Coalminers' Slaughter: In US, They Blow Up Mountains For Coal
KAYFORD, West Virginia - The traditional lifestyle of the Appalachian peaks of West Virginia is under threat from mining companies who blow the summits off mountains to reach the coal deposits that lie beneath the surface.
"They are killing off the culture of the mountain people," said Maria Gunnoe, who lives on a hillside which has had its insides dug out to expose a huge mine called Jupiter.
"We are fighting not only for right now but also for yesterday and tomorrow," she said.
Mountaintop removal mining, or MTR, is not only affecting traditions, but also polluting drinking water and air in the region.
In 2003, Gunnoe's home was smothered by a muddy landslide caused by Jupiter.
The well water she drinks has been rendered unpotable after being polluted by the mineral selenium, she says.
"They put profit above all -- above jobs and above people's health," said Larry Gibson, 62, an activist against MTR who lives in Kayford.
"Sometimes they blast 10 times a day and bury the waste and chemical products," said Gibson, who has been waging war against MTR for more than 20 years.
"Twenty years ago, I couldn't get two people to listen. Now people are listening," Gibson said.
He has transformed the 50 acres of land that belong to his family into a park, which is surrounded by 13 mountaintop mines.
"They told me once: you are an island; we will be the ocean," he said.
In the tiny town of Sylvester, 78-year-old Pauline Canterberry has opened another battlefront against the mining companies.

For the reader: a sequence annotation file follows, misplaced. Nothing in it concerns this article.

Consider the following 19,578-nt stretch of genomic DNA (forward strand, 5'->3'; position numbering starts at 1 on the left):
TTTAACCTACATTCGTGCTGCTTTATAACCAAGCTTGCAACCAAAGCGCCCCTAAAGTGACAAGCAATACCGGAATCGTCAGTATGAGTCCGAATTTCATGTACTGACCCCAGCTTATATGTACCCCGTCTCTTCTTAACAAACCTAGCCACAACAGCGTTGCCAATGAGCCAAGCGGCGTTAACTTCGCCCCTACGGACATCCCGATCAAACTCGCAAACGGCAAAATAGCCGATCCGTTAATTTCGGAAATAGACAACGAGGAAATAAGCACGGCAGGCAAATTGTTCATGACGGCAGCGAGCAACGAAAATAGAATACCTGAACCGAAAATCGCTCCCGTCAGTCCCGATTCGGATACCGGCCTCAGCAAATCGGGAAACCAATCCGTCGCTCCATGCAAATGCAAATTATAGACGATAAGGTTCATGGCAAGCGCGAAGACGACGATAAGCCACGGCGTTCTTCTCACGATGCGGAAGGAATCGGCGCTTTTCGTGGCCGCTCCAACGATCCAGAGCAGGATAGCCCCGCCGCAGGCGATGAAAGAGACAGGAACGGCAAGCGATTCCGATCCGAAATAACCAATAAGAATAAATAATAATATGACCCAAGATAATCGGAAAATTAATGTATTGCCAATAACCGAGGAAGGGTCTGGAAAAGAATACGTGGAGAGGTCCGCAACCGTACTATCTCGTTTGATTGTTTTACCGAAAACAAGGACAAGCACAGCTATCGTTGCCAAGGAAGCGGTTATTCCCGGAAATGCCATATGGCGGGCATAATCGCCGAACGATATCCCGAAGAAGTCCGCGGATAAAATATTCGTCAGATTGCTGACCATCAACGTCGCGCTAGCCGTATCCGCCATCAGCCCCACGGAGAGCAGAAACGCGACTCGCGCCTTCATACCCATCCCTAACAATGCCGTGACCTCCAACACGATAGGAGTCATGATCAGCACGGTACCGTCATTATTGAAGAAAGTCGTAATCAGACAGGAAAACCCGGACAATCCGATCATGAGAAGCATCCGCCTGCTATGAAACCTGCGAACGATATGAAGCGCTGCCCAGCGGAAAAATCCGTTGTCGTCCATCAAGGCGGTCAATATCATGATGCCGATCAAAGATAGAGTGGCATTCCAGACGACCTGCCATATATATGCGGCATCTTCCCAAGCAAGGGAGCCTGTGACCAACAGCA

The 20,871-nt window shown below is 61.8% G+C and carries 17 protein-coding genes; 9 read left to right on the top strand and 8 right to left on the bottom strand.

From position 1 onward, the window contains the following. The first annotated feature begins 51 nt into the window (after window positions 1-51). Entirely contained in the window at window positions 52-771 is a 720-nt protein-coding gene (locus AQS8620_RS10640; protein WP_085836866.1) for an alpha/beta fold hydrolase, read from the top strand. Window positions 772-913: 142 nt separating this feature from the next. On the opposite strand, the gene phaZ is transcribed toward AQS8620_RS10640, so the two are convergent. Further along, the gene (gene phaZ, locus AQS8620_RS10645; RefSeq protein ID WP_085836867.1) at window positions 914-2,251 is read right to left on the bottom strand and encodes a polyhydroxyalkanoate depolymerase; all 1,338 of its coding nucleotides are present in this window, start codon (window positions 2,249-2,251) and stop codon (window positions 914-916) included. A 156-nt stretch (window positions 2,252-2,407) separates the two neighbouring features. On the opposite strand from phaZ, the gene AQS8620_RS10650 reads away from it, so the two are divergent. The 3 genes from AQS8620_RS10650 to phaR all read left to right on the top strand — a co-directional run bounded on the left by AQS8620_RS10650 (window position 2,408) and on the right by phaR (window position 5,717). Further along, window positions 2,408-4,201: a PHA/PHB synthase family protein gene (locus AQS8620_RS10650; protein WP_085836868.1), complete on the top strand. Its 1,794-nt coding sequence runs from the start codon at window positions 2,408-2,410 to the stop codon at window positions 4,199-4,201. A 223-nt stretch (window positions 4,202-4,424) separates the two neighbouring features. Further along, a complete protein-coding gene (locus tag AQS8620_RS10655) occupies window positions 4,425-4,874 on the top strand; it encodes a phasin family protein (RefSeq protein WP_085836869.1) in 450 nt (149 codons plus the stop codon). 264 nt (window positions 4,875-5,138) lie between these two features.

She and her neighbor fought long and hard in the courts to get the biggest regional mining company, the Massey Energy Corporation, to control the emission of coal dust from Elk Run, a nearby mine.
The US Environmental Protection Agency defines mountaintop removal as "a mining practice where the tops of mountains are removed, exposing the seams of coal.
"Mountaintop removal can involve removing 500 feet or more of the summit to get at buried seams of coal. The earth from the mountaintop is then dumped in the neighboring valleys," it says.
Anti-MTR groups say at least 470 mountains in several states have been decapitated by companies practising the controversial mining method, and show satellite photos from the Internet to prove their point.
Chris Hamilton, spokesman for the West Virginia Coal Association, played down the environmental impact of the mining technique.
"Mountaintops are like brain cells: I'm not sure I can tell you exactly how many we have," he told AFP.
He defended MTR, saying the positive economic impact of West Virginia's mining industry far outweighed any negative effects.
"We export more coal from West Virginia around the world than any other state," he said.
"There is some occasional situation where a mine operation and a community come a little close together but I submit to you that it's not the routine, not the norm," he added.
"When you look at the volume of coal that's moved around this state to improve the quality of life and contribute to the economy of the world, (negative incidents) truly represent just a small fraction of the overall volume," he said.
Gunnoe has built a fence around her land, claiming to have been threatened because of her anti-MTR militancy.
Gibson, too, says he has been threatened.
"My camp has been shot at several times. There's been the killing of my dog, the burning of my cabin," he said.
Hamilton reacted to the claims of violence with incredulity.
"I don't believe that. We are civilized here in West Virginia," he said.
© 2008 Agence France Presse